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Catching wandering minds with tapping fingers : neural and behavioral insights into task-unrelated cognition

(2022) CEREBRAL CORTEX. 32(20). p.4447-4463
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Abstract
When the human mind wanders, it engages in episodes during which attention is focused on self-generated thoughts rather than on external task demands. Although the sustained attention to response task is commonly used to examine relationships between mind wandering and executive functions, limited executive resources are required for optimal task performance. In the current study, we aimed to investigate the relationship between mind wandering and executive functions more closely by employing a recently developed finger-tapping task to monitor fluctuations in attention and executive control through task performance and periodical experience sampling during concurrent functional magnetic resonance imaging (fMRI) and pupillometry. Our results show that mind wandering was preceded by increases in finger-tapping variability, which was correlated with activity in dorsal and ventral attention networks. The entropy of random finger-tapping sequences was related to activity in frontoparietal regions associated with executive control, demonstrating the suitability of this paradigm for studying executive functioning. The neural correlates of behavioral performance, pupillary dynamics, and self-reported attentional state diverged, thus indicating a dissociation between direct and indirect markers of mind wandering. Together, the investigation of these relationships at both the behavioral and neural level provided novel insights into the identification of underlying mechanisms of mind wandering.
Keywords
approximate entropy, executive function, fMRI, mind wandering, pupillometry

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Citation

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MLA
Groot, Josephine M., et al. “Catching Wandering Minds with Tapping Fingers : Neural and Behavioral Insights into Task-Unrelated Cognition.” CEREBRAL CORTEX, vol. 32, no. 20, 2022, pp. 4447–63, doi:10.1093/cercor/bhab494.
APA
Groot, J. M., Csifcsák, G., Wientjes, S., Forstmann, B. U., & Mittner, M. (2022). Catching wandering minds with tapping fingers : neural and behavioral insights into task-unrelated cognition. CEREBRAL CORTEX, 32(20), 4447–4463. https://doi.org/10.1093/cercor/bhab494
Chicago author-date
Groot, Josephine M., Gábor Csifcsák, Sven Wientjes, Birte U. Forstmann, and Matthias Mittner. 2022. “Catching Wandering Minds with Tapping Fingers : Neural and Behavioral Insights into Task-Unrelated Cognition.” CEREBRAL CORTEX 32 (20): 4447–63. https://doi.org/10.1093/cercor/bhab494.
Chicago author-date (all authors)
Groot, Josephine M., Gábor Csifcsák, Sven Wientjes, Birte U. Forstmann, and Matthias Mittner. 2022. “Catching Wandering Minds with Tapping Fingers : Neural and Behavioral Insights into Task-Unrelated Cognition.” CEREBRAL CORTEX 32 (20): 4447–4463. doi:10.1093/cercor/bhab494.
Vancouver
1.
Groot JM, Csifcsák G, Wientjes S, Forstmann BU, Mittner M. Catching wandering minds with tapping fingers : neural and behavioral insights into task-unrelated cognition. CEREBRAL CORTEX. 2022;32(20):4447–63.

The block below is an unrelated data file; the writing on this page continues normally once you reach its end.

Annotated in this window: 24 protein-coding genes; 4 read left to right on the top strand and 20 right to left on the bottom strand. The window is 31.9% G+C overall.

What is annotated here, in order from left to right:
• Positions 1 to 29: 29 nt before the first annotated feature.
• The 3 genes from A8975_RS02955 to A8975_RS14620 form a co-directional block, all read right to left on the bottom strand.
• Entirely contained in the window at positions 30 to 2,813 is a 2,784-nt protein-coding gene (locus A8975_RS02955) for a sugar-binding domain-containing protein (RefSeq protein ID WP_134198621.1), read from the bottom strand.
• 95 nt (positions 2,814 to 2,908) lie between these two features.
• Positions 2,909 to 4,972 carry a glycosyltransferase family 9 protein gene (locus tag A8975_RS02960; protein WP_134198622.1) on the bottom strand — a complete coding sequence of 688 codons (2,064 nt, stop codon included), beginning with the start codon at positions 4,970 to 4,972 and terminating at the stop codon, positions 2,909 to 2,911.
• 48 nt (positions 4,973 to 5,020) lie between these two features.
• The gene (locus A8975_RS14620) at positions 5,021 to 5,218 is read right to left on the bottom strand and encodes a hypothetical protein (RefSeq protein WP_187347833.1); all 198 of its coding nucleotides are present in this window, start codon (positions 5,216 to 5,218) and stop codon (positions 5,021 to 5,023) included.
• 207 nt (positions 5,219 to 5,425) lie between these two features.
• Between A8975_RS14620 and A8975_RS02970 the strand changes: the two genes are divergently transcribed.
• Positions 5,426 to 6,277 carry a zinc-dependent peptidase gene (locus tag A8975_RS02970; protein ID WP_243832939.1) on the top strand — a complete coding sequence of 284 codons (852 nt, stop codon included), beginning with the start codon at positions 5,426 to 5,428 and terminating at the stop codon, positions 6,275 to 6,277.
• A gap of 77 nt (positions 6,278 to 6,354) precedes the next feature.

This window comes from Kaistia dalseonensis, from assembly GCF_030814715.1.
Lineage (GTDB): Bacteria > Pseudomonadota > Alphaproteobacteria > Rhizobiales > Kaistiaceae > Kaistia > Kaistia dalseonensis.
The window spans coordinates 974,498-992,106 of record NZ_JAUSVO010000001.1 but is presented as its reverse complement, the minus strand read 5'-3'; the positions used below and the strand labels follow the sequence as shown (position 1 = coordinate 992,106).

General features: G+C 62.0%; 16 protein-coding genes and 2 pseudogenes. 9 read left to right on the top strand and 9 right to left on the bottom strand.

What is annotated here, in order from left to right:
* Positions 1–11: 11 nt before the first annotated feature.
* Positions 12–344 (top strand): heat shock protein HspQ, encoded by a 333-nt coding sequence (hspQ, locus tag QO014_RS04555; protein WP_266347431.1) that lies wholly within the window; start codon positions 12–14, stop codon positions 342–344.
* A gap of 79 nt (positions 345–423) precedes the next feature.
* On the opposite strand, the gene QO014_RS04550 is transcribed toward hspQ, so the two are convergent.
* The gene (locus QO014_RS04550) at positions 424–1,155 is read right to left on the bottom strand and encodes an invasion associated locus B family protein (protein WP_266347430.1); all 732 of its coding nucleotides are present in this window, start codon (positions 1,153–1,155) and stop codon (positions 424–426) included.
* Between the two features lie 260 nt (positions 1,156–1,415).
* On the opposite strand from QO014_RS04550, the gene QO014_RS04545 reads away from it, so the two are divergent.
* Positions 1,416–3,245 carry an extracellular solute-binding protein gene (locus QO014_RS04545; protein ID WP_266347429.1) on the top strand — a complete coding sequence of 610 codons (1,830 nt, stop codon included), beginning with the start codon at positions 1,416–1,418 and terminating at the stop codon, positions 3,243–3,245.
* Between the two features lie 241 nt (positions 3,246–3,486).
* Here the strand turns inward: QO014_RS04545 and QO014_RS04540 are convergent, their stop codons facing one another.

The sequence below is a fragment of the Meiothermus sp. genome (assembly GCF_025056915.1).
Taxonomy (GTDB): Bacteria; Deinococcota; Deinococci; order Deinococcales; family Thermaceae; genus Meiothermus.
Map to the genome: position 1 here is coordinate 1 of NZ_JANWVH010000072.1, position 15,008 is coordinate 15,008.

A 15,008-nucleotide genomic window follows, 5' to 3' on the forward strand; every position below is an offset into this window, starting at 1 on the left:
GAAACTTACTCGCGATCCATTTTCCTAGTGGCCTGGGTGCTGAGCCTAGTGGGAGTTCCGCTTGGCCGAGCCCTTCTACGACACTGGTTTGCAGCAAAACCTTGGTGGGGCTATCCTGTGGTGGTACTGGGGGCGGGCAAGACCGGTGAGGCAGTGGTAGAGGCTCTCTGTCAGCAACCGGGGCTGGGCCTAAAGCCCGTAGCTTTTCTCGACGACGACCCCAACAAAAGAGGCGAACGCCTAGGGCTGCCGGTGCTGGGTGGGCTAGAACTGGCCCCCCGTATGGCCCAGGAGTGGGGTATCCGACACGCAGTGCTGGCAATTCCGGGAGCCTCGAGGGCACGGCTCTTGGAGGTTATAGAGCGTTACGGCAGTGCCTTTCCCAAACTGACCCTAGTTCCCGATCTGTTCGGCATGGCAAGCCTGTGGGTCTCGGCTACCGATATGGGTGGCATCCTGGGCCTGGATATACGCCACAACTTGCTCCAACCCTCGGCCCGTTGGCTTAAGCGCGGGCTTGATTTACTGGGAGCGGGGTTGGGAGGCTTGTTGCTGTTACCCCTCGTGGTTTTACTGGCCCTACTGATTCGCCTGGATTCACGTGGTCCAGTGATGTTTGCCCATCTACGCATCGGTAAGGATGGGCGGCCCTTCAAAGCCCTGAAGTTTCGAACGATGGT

IEEE
[1]
J. M. Groot, G. Csifcsák, S. Wientjes, B. U. Forstmann, and M. Mittner, “Catching wandering minds with tapping fingers : neural and behavioral insights into task-unrelated cognition,” CEREBRAL CORTEX, vol. 32, no. 20, pp. 4447–4463, 2022.
@article{8739683,
  abstract     = {{When the human mind wanders, it engages in episodes during which attention is focused on self-generated thoughts rather than on external task demands. Although the sustained attention to response task is commonly used to examine relationships between mind wandering and executive functions, limited executive resources are required for optimal task performance. In the current study, we aimed to investigate the relationship between mind wandering and executive functions more closely by employing a recently developed finger-tapping task to monitor fluctuations in attention and executive control through task performance and periodical experience sampling during concurrent functional magnetic resonance imaging (fMRI) and pupillometry. Our results show that mind wandering was preceded by increases in finger-tapping variability, which was correlated with activity in dorsal and ventral attention networks. The entropy of random finger-tapping sequences was related to activity in frontoparietal regions associated with executive control, demonstrating the suitability of this paradigm for studying executive functioning. The neural correlates of behavioral performance, pupillary dynamics, and self-reported attentional state diverged, thus indicating a dissociation between direct and indirect markers of mind wandering. Together, the investigation of these relationships at both the behavioral and neural level provided novel insights into the identification of underlying mechanisms of mind wandering.}},
  author       = {{Groot, Josephine M. and Csifcsák, Gábor and Wientjes, Sven and Forstmann, Birte U. and Mittner, Matthias}},
  issn         = {{1047-3211}},
  journal      = {{CEREBRAL CORTEX}},
  keywords     = {{approximate entropy,executive function,fMRI,mind wandering,pupillometry}},
  language     = {{eng}},
  number       = {{20}},
  pages        = {{4447--4463}},
  title        = {{Catching wandering minds with tapping fingers : neural and behavioral insights into task-unrelated cognition}},
  url          = {{http://doi.org/10.1093/cercor/bhab494}},
  volume       = {{32}},
  year         = {{2022}},
}

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